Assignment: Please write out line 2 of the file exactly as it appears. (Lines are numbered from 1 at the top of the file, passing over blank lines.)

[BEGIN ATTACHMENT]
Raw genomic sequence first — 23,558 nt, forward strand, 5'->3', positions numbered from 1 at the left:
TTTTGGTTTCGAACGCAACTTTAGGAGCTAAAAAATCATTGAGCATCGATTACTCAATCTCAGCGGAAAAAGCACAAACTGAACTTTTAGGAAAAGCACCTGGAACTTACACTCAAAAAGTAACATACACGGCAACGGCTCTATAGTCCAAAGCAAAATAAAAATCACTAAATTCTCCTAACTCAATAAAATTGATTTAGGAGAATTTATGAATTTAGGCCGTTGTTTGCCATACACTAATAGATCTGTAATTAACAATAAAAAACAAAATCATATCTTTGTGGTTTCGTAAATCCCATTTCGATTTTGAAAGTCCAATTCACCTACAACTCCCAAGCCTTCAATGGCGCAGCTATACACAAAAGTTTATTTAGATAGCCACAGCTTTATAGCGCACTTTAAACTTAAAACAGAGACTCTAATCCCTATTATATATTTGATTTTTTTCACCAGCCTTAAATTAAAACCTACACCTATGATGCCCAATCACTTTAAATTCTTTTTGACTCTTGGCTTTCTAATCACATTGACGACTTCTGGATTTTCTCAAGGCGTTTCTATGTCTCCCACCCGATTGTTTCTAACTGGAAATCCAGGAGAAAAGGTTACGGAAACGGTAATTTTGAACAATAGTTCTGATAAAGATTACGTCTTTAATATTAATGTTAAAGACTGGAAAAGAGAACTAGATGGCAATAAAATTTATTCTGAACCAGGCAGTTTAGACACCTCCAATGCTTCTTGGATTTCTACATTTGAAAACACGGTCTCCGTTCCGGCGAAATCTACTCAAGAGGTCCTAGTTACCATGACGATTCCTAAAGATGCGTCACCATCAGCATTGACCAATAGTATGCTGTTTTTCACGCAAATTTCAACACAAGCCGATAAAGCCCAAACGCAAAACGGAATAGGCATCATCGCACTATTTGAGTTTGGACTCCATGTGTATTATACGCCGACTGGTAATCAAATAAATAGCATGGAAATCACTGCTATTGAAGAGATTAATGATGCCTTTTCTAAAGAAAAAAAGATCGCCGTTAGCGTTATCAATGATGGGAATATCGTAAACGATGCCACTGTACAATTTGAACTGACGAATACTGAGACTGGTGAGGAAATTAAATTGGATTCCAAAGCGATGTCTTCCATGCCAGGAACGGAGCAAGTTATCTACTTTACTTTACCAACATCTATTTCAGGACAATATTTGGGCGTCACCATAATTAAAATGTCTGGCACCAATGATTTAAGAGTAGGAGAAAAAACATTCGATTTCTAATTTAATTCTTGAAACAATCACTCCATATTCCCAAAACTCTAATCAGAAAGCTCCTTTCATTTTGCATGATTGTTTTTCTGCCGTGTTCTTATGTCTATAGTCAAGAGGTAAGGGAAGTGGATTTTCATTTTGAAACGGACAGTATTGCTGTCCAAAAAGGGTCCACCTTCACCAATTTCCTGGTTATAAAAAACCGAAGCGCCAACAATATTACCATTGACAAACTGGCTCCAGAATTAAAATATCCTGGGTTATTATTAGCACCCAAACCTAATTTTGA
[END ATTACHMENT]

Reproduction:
TTTTGGTTTCGAACGCAACTTTAGGAGCTAAAAAATCATTGAGCATCGATTACTCAATCTCAGCGGAAAAAGCACAAACTGAACTTTTAGGAAAAGCACCTGGAACTTACACTCAAAAAGTAACATACACGGCAACGGCTCTATAGTCCAAAGCAAAATAAAAATCACTAAATTCTCCTAACTCAATAAAATTGATTTAGGAGAATTTATGAATTTAGGCCGTTGTTTGCCATACACTAATAGATCTGTAATTAACAATAAAAAACAAAATCATATCTTTGTGGTTTCGTAAATCCCATTTCGATTTTGAAAGTCCAATTCACCTACAACTCCCAAGCCTTCAATGGCGCAGCTATACACAAAAGTTTATTTAGATAGCCACAGCTTTATAGCGCACTTTAAACTTAAAACAGAGACTCTAATCCCTATTATATATTTGATTTTTTTCACCAGCCTTAAATTAAAACCTACACCTATGATGCCCAATCACTTTAAATTCTTTTTGACTCTTGGCTTTCTAATCACATTGACGACTTCTGGATTTTCTCAAGGCGTTTCTATGTCTCCCACCCGATTGTTTCTAACTGGAAATCCAGGAGAAAAGGTTACGGAAACGGTAATTTTGAACAATAGTTCTGATAAAGATTACGTCTTTAATATTAATGTTAAAGACTGGAAAAGAGAACTAGATGGCAATAAAATTTATTCTGAACCAGGCAGTTTAGACACCTCCAATGCTTCTTGGATTTCTACATTTGAAAACACGGTCTCCGTTCCGGCGAAATCTACTCAAGAGGTCCTAGTTACCATGACGATTCCTAAAGATGCGTCACCATCAGCATTGACCAATAGTATGCTGTTTTTCACGCAAATTTCAACACAAGCCGATAAAGCCCAAACGCAAAACGGAATAGGCATCATCGCACTATTTGAGTTTGGACTCCATGTGTATTATACGCCGACTGGTAATCAAATAAATAGCATGGAAATCACTGCTATTGAAGAGATTAATGATGCCTTTTCTAAAGAAAAAAAGATCGCCGTTAGCGTTATCAATGATGGGAATATCGTAAACGATGCCACTGTACAATTTGAACTGACGAATACTGAGACTGGTGAGGAAATTAAATTGGATTCCAAAGCGATGTCTTCCATGCCAGGAACGGAGCAAGTTATCTACTTTACTTTACCAACATCTATTTCAGGACAATATTTGGGCGTCACCATAATTAAAATGTCTGGCACCAATGATTTAAGAGTAGGAGAAAAAACATTCGATTTCTAATTTAATTCTTGAAACAATCACTCCATATTCCCAAAACTCTAATCAGAAAGCTCCTTTCATTTTGCATGATTGTTTTTCTGCCGTGTTCTTATGTCTATAGTCAAGAGGTAAGGGAAGTGGATTTTCATTTTGAAACGGACAGTATTGCTGTCCAAAAAGGGTCCACCTTCACCAATTTCCTGGTTATAAAAAACCGAAGCGCCAACAATATTACCATTGACAAACTGGCTCCAGAATTAAAATATCCTGGGTTATTATTAGCACCCAAACCTAATTTTGA